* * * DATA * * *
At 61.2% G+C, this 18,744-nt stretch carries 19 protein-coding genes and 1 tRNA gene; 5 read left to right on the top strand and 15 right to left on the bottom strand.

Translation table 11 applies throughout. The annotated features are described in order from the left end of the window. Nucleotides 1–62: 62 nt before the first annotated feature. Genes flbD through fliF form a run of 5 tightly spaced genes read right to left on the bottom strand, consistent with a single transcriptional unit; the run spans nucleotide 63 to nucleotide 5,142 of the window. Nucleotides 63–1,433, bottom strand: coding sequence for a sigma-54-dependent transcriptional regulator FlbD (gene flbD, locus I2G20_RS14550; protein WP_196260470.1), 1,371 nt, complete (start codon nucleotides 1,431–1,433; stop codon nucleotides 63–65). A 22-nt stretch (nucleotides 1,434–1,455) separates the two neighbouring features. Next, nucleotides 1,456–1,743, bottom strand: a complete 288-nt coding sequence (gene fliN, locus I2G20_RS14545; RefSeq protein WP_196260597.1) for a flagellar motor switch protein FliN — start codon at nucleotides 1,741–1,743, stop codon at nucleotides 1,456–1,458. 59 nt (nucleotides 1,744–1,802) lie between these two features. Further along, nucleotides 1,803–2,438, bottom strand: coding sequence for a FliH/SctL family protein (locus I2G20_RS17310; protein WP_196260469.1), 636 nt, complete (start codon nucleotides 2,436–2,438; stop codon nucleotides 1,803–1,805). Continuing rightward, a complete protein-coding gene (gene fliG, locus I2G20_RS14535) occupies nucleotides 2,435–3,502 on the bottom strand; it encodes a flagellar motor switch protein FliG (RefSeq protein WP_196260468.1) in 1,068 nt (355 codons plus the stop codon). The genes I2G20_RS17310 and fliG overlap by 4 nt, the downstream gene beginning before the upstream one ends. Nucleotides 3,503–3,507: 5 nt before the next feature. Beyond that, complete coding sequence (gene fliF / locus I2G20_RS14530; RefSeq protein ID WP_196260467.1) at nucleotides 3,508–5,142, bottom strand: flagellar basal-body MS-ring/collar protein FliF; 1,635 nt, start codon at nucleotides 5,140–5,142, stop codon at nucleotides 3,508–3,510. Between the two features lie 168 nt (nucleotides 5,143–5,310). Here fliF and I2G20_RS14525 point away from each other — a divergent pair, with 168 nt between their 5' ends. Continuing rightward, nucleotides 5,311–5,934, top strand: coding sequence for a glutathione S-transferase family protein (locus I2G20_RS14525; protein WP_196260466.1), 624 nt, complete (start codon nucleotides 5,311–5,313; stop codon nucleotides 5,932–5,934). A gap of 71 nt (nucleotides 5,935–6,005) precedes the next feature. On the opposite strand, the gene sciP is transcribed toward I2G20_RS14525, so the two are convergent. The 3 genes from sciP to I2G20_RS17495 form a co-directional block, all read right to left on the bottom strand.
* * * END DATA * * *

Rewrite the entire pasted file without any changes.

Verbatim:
At 61.2% G+C, this 18,744-nt stretch carries 19 protein-coding genes and 1 tRNA gene; 5 read left to right on the top strand and 15 right to left on the bottom strand.

Translation table 11 applies throughout. The annotated features are described in order from the left end of the window. Nucleotides 1–62: 62 nt before the first annotated feature. Genes flbD through fliF form a run of 5 tightly spaced genes read right to left on the bottom strand, consistent with a single transcriptional unit; the run spans nucleotide 63 to nucleotide 5,142 of the window. Nucleotides 63–1,433, bottom strand: coding sequence for a sigma-54-dependent transcriptional regulator FlbD (gene flbD, locus I2G20_RS14550; protein WP_196260470.1), 1,371 nt, complete (start codon nucleotides 1,431–1,433; stop codon nucleotides 63–65). A 22-nt stretch (nucleotides 1,434–1,455) separates the two neighbouring features. Next, nucleotides 1,456–1,743, bottom strand: a complete 288-nt coding sequence (gene fliN, locus I2G20_RS14545; RefSeq protein WP_196260597.1) for a flagellar motor switch protein FliN — start codon at nucleotides 1,741–1,743, stop codon at nucleotides 1,456–1,458. 59 nt (nucleotides 1,744–1,802) lie between these two features. Further along, nucleotides 1,803–2,438, bottom strand: coding sequence for a FliH/SctL family protein (locus I2G20_RS17310; protein WP_196260469.1), 636 nt, complete (start codon nucleotides 2,436–2,438; stop codon nucleotides 1,803–1,805). Continuing rightward, a complete protein-coding gene (gene fliG, locus I2G20_RS14535) occupies nucleotides 2,435–3,502 on the bottom strand; it encodes a flagellar motor switch protein FliG (RefSeq protein WP_196260468.1) in 1,068 nt (355 codons plus the stop codon). The genes I2G20_RS17310 and fliG overlap by 4 nt, the downstream gene beginning before the upstream one ends. Nucleotides 3,503–3,507: 5 nt before the next feature. Beyond that, complete coding sequence (gene fliF / locus I2G20_RS14530; RefSeq protein ID WP_196260467.1) at nucleotides 3,508–5,142, bottom strand: flagellar basal-body MS-ring/collar protein FliF; 1,635 nt, start codon at nucleotides 5,140–5,142, stop codon at nucleotides 3,508–3,510. Between the two features lie 168 nt (nucleotides 5,143–5,310). Here fliF and I2G20_RS14525 point away from each other — a divergent pair, with 168 nt between their 5' ends. Continuing rightward, nucleotides 5,311–5,934, top strand: coding sequence for a glutathione S-transferase family protein (locus I2G20_RS14525; protein WP_196260466.1), 624 nt, complete (start codon nucleotides 5,311–5,313; stop codon nucleotides 5,932–5,934). A gap of 71 nt (nucleotides 5,935–6,005) precedes the next feature. On the opposite strand, the gene sciP is transcribed toward I2G20_RS14525, so the two are convergent. The 3 genes from sciP to I2G20_RS17495 form a co-directional block, all read right to left on the bottom strand.